Phytic acid is a compound that chelates and is thus a double-edged sword: it is thought to prevent the absorption of iron, zinc, phosphorus, and calcium and magnesium, to a lesser degree, but to also help in the removal of heavy metals from the body. It is found especially in grains, beans, nuts and seeds, including soy and rice. Phytic acid is broken down by phytase, a digestive enzyme released by for instance Aspergillus oryzae (a koji mold) and Rhizopus oligosporus (tempeh’s main mold). Studies have shown that products fermented using these molds have a significantly reduced level of phytic acid. Much is still unknown about phytic acid. That is why a safe approach is the traditional way of consuming a balanced diet consisting of home-grown and home-made organic foods, including fermented foods. That’s why we consider nuka pickles (made by using roasted rice bran) one of those as of yet mysterious traditional foods deserve a spot in our diet. Let’s have some common sense faith in our ancestors and not throw away the baby with the bath water!
Tip: Add some broken up koji to your grains, beans, nuts or seeds if you decide you need to soak them overnight to enhance the break down of phytic acid, by using the phytase present in the koji.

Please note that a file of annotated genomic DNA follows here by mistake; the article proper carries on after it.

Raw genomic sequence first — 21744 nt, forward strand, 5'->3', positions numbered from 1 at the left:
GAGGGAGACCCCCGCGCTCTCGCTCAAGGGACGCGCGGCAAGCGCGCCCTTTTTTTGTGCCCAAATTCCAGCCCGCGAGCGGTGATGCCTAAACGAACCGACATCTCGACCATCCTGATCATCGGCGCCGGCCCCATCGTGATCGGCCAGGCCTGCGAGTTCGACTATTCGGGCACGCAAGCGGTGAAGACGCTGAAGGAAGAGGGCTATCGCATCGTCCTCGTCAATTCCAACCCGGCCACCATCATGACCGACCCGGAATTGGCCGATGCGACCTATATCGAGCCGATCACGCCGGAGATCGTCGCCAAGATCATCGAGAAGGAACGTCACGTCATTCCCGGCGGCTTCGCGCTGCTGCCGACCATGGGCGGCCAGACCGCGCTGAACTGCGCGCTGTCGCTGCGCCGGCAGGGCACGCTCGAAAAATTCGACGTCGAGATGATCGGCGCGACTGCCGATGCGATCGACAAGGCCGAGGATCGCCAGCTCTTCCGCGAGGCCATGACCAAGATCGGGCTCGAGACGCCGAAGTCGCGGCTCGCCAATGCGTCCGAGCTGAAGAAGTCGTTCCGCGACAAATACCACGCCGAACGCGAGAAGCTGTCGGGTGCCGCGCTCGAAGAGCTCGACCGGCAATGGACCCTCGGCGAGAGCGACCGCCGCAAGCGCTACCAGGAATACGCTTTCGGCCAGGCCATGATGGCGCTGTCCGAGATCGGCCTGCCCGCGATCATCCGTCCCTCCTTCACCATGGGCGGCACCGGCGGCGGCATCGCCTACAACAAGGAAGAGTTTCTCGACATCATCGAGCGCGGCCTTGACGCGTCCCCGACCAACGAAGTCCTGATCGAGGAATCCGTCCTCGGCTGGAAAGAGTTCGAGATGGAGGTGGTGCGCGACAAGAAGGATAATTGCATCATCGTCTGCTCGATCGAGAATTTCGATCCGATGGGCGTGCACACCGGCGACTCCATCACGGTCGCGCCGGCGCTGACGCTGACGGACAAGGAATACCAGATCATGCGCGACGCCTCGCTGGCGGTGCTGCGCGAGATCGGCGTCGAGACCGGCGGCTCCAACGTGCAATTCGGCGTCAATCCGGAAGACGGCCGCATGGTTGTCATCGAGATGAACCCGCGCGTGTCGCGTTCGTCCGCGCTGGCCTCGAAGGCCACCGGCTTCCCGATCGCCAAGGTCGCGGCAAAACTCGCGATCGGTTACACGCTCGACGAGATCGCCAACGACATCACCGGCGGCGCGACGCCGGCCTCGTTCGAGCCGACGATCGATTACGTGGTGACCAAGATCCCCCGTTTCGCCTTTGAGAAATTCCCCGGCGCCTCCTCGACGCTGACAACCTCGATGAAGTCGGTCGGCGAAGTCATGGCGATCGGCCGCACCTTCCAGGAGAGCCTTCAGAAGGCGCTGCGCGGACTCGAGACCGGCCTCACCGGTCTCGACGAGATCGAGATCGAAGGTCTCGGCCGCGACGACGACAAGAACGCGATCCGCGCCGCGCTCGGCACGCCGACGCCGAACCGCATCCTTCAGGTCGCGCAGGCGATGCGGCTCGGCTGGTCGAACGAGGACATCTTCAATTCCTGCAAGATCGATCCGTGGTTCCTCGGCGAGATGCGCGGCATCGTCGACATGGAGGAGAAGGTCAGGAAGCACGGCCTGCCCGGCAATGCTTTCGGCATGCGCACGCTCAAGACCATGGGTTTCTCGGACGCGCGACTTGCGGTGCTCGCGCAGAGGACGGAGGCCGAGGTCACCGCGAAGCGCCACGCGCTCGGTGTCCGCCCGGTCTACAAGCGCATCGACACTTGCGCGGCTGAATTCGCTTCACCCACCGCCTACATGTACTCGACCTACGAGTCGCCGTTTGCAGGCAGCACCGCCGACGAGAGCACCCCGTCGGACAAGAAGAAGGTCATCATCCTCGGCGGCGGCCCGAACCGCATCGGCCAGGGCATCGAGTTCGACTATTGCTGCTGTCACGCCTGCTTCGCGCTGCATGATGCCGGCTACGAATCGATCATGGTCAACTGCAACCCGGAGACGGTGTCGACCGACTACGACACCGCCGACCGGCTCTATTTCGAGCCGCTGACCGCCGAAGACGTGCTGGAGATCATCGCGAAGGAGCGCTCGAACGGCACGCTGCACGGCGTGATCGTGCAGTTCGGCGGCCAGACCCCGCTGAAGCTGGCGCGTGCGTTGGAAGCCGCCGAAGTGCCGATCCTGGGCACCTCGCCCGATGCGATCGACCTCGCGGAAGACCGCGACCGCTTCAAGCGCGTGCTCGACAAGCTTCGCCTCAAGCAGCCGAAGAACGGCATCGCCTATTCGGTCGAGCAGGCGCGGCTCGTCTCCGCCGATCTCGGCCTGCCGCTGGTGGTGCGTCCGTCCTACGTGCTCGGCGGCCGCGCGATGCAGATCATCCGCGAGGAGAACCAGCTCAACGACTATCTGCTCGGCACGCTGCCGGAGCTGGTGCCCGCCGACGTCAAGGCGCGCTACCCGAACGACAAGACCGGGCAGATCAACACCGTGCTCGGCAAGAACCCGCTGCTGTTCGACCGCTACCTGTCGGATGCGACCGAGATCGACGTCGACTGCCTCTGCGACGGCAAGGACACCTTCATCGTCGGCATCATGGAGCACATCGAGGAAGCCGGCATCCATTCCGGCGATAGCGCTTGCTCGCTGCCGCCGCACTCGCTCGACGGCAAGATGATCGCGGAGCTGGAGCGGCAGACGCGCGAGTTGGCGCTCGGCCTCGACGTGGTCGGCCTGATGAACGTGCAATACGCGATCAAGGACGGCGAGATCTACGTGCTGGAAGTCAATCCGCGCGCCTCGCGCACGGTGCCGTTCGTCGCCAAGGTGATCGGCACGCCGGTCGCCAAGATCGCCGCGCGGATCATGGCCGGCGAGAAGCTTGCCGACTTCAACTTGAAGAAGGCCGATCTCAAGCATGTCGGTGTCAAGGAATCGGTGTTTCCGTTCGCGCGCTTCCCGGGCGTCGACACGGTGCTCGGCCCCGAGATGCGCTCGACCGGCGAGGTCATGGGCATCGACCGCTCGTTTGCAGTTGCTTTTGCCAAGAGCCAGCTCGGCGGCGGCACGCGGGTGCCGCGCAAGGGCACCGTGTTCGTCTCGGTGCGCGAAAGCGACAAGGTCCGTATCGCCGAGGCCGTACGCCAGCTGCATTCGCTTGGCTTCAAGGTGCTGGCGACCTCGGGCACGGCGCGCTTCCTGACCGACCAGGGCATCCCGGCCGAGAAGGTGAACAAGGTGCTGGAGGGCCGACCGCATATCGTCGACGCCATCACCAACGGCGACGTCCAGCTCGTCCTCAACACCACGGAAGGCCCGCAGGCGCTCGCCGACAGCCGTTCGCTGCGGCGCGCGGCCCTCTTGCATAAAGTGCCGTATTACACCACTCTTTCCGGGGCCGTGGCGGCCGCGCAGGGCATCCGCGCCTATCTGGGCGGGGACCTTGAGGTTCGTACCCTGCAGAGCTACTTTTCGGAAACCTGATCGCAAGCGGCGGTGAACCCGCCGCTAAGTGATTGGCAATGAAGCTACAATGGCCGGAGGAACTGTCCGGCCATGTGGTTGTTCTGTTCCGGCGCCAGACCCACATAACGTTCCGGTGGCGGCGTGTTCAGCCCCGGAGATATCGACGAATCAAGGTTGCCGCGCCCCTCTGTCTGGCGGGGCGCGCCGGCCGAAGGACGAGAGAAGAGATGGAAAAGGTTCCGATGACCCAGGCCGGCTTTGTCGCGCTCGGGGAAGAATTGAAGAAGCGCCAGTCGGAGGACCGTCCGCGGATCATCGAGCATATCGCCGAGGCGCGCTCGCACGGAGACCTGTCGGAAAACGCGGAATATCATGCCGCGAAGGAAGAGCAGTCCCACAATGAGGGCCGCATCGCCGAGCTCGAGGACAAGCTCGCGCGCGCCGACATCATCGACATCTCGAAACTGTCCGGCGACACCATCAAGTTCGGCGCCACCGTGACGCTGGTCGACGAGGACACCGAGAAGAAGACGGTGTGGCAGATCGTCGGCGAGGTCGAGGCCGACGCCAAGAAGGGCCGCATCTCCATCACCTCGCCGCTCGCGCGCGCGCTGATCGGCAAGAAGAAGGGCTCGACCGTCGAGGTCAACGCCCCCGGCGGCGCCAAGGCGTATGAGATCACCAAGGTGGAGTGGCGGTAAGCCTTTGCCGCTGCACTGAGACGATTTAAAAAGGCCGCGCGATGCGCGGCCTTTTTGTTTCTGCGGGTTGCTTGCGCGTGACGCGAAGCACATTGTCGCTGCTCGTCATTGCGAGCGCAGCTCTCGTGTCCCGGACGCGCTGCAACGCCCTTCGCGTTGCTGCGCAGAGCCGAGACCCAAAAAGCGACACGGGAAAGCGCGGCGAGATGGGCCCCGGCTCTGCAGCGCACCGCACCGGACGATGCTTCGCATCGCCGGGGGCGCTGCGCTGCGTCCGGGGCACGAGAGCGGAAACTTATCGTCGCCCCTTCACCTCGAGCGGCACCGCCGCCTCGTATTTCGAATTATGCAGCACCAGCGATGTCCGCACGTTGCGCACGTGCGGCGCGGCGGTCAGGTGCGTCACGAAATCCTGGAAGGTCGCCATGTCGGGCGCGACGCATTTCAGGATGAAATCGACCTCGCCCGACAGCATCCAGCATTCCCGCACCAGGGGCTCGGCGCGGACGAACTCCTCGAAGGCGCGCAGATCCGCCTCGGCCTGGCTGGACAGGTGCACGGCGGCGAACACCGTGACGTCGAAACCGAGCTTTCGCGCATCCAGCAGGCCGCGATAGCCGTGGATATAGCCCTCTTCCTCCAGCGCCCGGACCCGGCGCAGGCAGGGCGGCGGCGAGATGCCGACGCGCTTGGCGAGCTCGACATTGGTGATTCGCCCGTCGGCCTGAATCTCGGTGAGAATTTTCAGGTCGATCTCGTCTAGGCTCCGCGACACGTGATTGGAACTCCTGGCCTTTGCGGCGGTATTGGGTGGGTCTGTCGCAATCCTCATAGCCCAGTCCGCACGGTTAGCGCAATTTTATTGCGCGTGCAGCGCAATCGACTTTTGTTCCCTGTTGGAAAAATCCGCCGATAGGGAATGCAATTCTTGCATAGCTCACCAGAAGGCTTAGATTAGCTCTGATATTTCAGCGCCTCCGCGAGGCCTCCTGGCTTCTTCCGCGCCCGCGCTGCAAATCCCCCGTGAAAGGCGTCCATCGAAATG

Do you use GMO (genetically modified) soybeans?
No! We use only certified organic soybeans, which means they can never be genetically modified. Too much is unknown about this relatively new technology, and frankly, we believe that humans should stay away from this way of manipulating plants. Tinkering with the building blocks of life is best left to our creator at this stage of human evolution.
Does Rhapsody Tempeh have vitamin B12 in it?
Recently an independent lab analyzed a sample of our Rhapsody tempeh and found 0.44 mcg/100g of vitamin B12. Although the daily recommended allowance for this vitamin for adults is 2.4 mcg, which means you have to eat more tempeh than you probably want to or should, it helps you get your daily dose. There is, however, still much unknown about vitamin B12 available in the different kind of foods, resulting in much disagreement about what type and how much is best for us.